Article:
cc65 Code Generation Tips

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rox_midge
Posts: 84
Joined: Mon Sep 19, 2005 11:51 am

cc65 Code Generation Tips

Post by rox_midge » Sat May 30, 2020 5:45 pm

After about two weeks of hacking in my free time, I managed to get horizontal and vertical scrolling working using pure assembly, which is great. But updating the attributes was turning out to be far more of a pain in the neck - due to the way I'm partitioning the screen, I have to sometimes swap the upper and lower nybbles of adjacent attribute bytes.

This turned out to be too much to keep track of, so I decided I'd rewrite at least the scrolling routines using C. This turned out to be relatively straightforward (or, at least, it has been so far), and the C code is far easier to understand than the assembly.

Part of my assembly code uses a table of addresses, like this:

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WramColumnAddresses:
    .word WramChunkBase + 0
    .word WramChunkBase + 1
    .word WramChunkBase + 2
    .word WramChunkBase + 3
   ...
And I load this into a pointer like so:

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DoSomething:
    lda _wramX
    asl
    tay
    lda WramColumnAddresses, y
    sta _tmpAddr
    lda WramColumnAddresses+1, y
    sta _tmpAddr+1
Later on, I use this to retrieve the bytes that will be written to the nametable. This has a straightforward translation to C:

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static unsigned char* const WramColumnAddresses[] =
    {
        (unsigned char*)WramChunkBase + 0,
        (unsigned char*)WramChunkBase + 1,
        (unsigned char*)WramChunkBase + 2,
        (unsigned char*)WramChunkBase + 3,
        ...
    };
    
    void DoSomething(void)
    {
        tmpAddr = WramColumnAddresses[wramX];
    }
But cc65 doesn't do the obvious thing, instead insisting on inserting a temporary pointer that it uses instead:

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	ldx     #$00
	lda     _wramX
	asl     a
	bcc     L004C
	inx
	clc
L004C:
	adc     #<(_WramColumnAddresses)
	sta     ptr1
	txa
	adc     #>(_WramColumnAddresses)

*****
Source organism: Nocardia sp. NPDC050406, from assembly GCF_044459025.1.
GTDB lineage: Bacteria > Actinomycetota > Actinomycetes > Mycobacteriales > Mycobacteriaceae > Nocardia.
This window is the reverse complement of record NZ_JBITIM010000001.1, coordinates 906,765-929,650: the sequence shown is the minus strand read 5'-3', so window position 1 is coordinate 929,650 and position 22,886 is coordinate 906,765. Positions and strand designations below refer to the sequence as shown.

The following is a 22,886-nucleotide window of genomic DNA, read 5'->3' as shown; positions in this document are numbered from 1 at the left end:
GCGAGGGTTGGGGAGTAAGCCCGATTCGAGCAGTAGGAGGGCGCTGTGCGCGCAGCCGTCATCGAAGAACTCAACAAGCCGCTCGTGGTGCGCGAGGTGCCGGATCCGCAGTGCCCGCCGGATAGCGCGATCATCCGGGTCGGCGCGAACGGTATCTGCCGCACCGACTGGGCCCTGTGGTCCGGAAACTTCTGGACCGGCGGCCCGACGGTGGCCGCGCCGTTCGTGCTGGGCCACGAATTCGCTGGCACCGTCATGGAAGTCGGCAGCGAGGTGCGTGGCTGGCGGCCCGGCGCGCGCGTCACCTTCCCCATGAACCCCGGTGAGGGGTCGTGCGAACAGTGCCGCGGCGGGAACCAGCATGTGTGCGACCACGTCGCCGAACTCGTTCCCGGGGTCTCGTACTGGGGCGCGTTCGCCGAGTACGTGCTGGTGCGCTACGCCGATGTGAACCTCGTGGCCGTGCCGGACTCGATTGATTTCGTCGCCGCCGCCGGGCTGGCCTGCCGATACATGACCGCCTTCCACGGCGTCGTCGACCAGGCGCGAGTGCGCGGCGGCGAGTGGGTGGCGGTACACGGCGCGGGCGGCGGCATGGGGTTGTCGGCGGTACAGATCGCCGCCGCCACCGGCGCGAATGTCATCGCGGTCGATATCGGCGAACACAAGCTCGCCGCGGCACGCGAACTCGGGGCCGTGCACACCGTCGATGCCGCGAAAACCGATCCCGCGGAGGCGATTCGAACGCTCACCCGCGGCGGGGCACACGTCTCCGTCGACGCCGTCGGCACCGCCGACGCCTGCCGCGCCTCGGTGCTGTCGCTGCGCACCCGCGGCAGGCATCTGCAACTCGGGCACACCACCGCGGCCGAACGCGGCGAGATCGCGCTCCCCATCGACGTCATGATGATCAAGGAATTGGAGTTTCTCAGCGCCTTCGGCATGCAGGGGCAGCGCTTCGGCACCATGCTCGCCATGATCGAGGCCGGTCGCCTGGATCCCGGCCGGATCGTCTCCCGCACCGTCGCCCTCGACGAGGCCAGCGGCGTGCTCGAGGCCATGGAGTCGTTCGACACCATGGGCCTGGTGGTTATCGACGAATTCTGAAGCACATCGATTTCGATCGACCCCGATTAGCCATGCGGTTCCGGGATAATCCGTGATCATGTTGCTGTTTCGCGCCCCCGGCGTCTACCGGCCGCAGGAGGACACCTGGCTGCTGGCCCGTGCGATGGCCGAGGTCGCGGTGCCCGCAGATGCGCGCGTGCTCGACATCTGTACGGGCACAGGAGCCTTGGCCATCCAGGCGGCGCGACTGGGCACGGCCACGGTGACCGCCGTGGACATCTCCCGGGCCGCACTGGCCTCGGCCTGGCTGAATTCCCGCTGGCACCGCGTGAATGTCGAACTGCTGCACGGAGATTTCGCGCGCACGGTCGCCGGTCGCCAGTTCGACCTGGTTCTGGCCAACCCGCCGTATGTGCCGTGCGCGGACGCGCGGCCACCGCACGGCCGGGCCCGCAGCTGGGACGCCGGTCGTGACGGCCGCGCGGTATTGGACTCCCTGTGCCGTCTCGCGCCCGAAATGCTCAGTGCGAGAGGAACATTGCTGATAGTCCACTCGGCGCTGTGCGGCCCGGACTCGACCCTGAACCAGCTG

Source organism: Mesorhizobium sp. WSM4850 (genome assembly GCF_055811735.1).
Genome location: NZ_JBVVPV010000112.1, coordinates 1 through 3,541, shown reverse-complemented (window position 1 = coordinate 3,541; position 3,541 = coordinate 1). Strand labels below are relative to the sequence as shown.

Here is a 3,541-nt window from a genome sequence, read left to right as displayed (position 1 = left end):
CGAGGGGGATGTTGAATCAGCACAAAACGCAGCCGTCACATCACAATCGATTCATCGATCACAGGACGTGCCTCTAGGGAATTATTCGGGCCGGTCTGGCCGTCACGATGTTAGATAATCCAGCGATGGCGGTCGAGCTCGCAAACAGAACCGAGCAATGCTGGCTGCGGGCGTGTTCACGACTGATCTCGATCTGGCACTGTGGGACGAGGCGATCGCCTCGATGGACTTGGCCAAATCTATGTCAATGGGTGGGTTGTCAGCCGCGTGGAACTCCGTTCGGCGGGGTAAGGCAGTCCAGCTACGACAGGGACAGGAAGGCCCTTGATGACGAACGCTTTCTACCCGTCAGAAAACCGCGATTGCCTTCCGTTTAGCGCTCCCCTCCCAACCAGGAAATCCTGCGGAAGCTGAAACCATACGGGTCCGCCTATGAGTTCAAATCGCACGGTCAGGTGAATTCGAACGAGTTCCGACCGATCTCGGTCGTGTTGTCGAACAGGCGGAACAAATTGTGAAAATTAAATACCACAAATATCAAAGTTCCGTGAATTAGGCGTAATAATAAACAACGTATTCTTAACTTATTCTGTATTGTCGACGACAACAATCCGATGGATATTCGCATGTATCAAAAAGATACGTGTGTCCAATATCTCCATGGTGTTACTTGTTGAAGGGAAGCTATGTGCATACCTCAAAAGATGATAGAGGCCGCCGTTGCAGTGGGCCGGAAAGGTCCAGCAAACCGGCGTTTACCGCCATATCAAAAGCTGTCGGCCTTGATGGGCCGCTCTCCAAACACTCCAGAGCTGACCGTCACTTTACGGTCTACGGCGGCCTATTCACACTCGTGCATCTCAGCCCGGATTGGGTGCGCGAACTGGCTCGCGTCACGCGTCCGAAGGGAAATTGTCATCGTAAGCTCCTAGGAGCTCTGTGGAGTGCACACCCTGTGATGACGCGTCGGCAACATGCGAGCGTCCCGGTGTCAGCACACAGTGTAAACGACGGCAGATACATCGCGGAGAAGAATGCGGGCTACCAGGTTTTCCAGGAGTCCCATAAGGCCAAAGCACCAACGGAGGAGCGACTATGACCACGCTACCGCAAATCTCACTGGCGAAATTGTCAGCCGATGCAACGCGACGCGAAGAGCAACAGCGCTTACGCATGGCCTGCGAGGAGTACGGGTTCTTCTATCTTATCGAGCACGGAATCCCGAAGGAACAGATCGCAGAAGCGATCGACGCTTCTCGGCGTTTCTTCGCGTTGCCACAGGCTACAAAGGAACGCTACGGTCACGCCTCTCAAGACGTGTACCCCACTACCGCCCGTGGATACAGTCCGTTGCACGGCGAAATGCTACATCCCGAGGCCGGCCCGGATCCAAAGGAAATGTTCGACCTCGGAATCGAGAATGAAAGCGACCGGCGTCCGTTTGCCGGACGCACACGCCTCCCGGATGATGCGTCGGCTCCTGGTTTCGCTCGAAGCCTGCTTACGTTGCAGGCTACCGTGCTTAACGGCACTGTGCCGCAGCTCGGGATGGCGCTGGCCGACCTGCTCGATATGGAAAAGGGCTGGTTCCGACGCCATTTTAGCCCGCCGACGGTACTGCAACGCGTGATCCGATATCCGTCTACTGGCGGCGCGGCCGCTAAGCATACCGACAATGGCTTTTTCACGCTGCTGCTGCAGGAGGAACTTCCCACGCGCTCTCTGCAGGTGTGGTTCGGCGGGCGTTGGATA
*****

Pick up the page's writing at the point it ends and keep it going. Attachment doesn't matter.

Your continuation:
sta     ptr1+1
	ldy     #$01
	lda     (ptr1),y
	sta     _pTmpAddr+1
	dey
	lda     (ptr1),y
	sta     _pTmpAddr
I mean... this works, but it's way more cycles than the hand-written way.

Is there another way I can write the equivalent in C to produce a better assembled version?

lidnariq
Posts: 9491
Joined: Sun Apr 13, 2008 11:12 am
Location: Seattle

Re: cc65 Code Generation Tips

Post by lidnariq » Sat May 30, 2020 6:04 pm

Your code relies on the assumption that _wramX is an unsigned 7-bit type, which means you can safely assume that 2*_wramX fits in an 8-bit register; the extra work that CC65 is doing is to account for this difference.

I think I remember someone else (possibly DRW?) asking sometime in the past year or two about this same thing. I don't think we had a good option at the time, other than maybe explicitly pre-striping your arrays so there's no type promotion.

Looking through cc65's source, I don't see many ways for it to emit LDA abs,Y at all, nor many ways to get its optimizer to emit that opcode either. Some of its built-ins (memcmp, memcpy) do.

Probably the best thing to do right now is put a note to your future self, remarking that here is some low-hanging fruit for optimization, should you need better performance in the future.

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rainwarrior
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Joined: Sun Jan 22, 2012 12:03 pm
Location: Canada
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Re: cc65 Code Generation Tips

Post by rainwarrior » Sat May 30, 2020 7:15 pm

You really can't get cc65 to read from an array of 16-bit (or larger) values using absolute indexed addressing.

You can get it to read from an array of 8-bit values using an index that is also 8-bit. Sometimes promotion rules can be tricky. Like if the index is i+1, even if i is a char, it still has to promote it to 16-bits so that i=255 is still valid. Explicitly casting the index expression to char can help sometimes.

Though as an easy first stage you can replace the array lookup with an assembly function:

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extern unsigned char * lookup( unsigned char index ); // c prototype

; in assembly
.import WramColumnAddresses_;
.proc lookup_:
	asl
	tay
	lda WramColumnAddresses_+0, Y
	ldx WramColumnAddresses_+1, Y
	rts
That'll do a bit better, though if your problem is that you're looking up this array a lot, ultimately the solution is going to be rewriting the function that uses the array (or part of it) in assembly directly, rather than targeting just the lookup.

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